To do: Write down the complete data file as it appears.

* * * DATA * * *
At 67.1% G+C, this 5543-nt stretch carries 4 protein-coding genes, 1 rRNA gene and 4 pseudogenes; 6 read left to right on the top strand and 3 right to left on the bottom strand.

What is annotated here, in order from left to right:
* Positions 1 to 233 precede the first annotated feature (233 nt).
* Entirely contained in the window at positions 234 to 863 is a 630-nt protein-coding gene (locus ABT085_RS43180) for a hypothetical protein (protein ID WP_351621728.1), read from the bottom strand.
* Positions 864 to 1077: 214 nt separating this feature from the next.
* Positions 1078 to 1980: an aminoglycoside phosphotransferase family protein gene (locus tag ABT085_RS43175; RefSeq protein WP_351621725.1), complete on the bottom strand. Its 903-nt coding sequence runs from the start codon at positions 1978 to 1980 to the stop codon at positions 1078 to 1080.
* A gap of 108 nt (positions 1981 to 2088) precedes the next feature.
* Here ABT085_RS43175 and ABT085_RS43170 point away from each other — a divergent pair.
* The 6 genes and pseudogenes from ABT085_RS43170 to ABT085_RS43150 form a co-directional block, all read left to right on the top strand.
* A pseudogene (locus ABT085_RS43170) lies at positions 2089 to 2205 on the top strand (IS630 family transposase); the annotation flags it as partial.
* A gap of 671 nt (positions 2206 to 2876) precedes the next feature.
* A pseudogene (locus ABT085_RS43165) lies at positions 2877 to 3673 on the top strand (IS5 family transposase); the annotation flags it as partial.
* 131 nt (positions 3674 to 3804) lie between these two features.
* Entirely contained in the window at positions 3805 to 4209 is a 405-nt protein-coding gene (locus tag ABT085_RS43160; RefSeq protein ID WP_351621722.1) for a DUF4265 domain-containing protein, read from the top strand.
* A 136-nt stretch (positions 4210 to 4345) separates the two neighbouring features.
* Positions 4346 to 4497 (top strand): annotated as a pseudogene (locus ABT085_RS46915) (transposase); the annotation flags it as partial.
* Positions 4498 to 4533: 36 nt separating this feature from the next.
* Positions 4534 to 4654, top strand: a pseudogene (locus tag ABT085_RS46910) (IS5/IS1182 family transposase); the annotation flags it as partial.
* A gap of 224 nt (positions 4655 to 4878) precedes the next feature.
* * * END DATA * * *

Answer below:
At 67.1% G+C, this 5543-nt stretch carries 4 protein-coding genes, 1 rRNA gene and 4 pseudogenes; 6 read left to right on the top strand and 3 right to left on the bottom strand.

What is annotated here, in order from left to right:
* Positions 1 to 233 precede the first annotated feature (233 nt).
* Entirely contained in the window at positions 234 to 863 is a 630-nt protein-coding gene (locus ABT085_RS43180) for a hypothetical protein (protein ID WP_351621728.1), read from the bottom strand.
* Positions 864 to 1077: 214 nt separating this feature from the next.
* Positions 1078 to 1980: an aminoglycoside phosphotransferase family protein gene (locus tag ABT085_RS43175; RefSeq protein WP_351621725.1), complete on the bottom strand. Its 903-nt coding sequence runs from the start codon at positions 1978 to 1980 to the stop codon at positions 1078 to 1080.
* A gap of 108 nt (positions 1981 to 2088) precedes the next feature.
* Here ABT085_RS43175 and ABT085_RS43170 point away from each other — a divergent pair.
* The 6 genes and pseudogenes from ABT085_RS43170 to ABT085_RS43150 form a co-directional block, all read left to right on the top strand.
* A pseudogene (locus ABT085_RS43170) lies at positions 2089 to 2205 on the top strand (IS630 family transposase); the annotation flags it as partial.
* A gap of 671 nt (positions 2206 to 2876) precedes the next feature.
* A pseudogene (locus ABT085_RS43165) lies at positions 2877 to 3673 on the top strand (IS5 family transposase); the annotation flags it as partial.
* 131 nt (positions 3674 to 3804) lie between these two features.
* Entirely contained in the window at positions 3805 to 4209 is a 405-nt protein-coding gene (locus tag ABT085_RS43160; RefSeq protein ID WP_351621722.1) for a DUF4265 domain-containing protein, read from the top strand.
* A 136-nt stretch (positions 4210 to 4345) separates the two neighbouring features.
* Positions 4346 to 4497 (top strand): annotated as a pseudogene (locus ABT085_RS46915) (transposase); the annotation flags it as partial.
* Positions 4498 to 4533: 36 nt separating this feature from the next.
* Positions 4534 to 4654, top strand: a pseudogene (locus tag ABT085_RS46910) (IS5/IS1182 family transposase); the annotation flags it as partial.
* A gap of 224 nt (positions 4655 to 4878) precedes the next feature.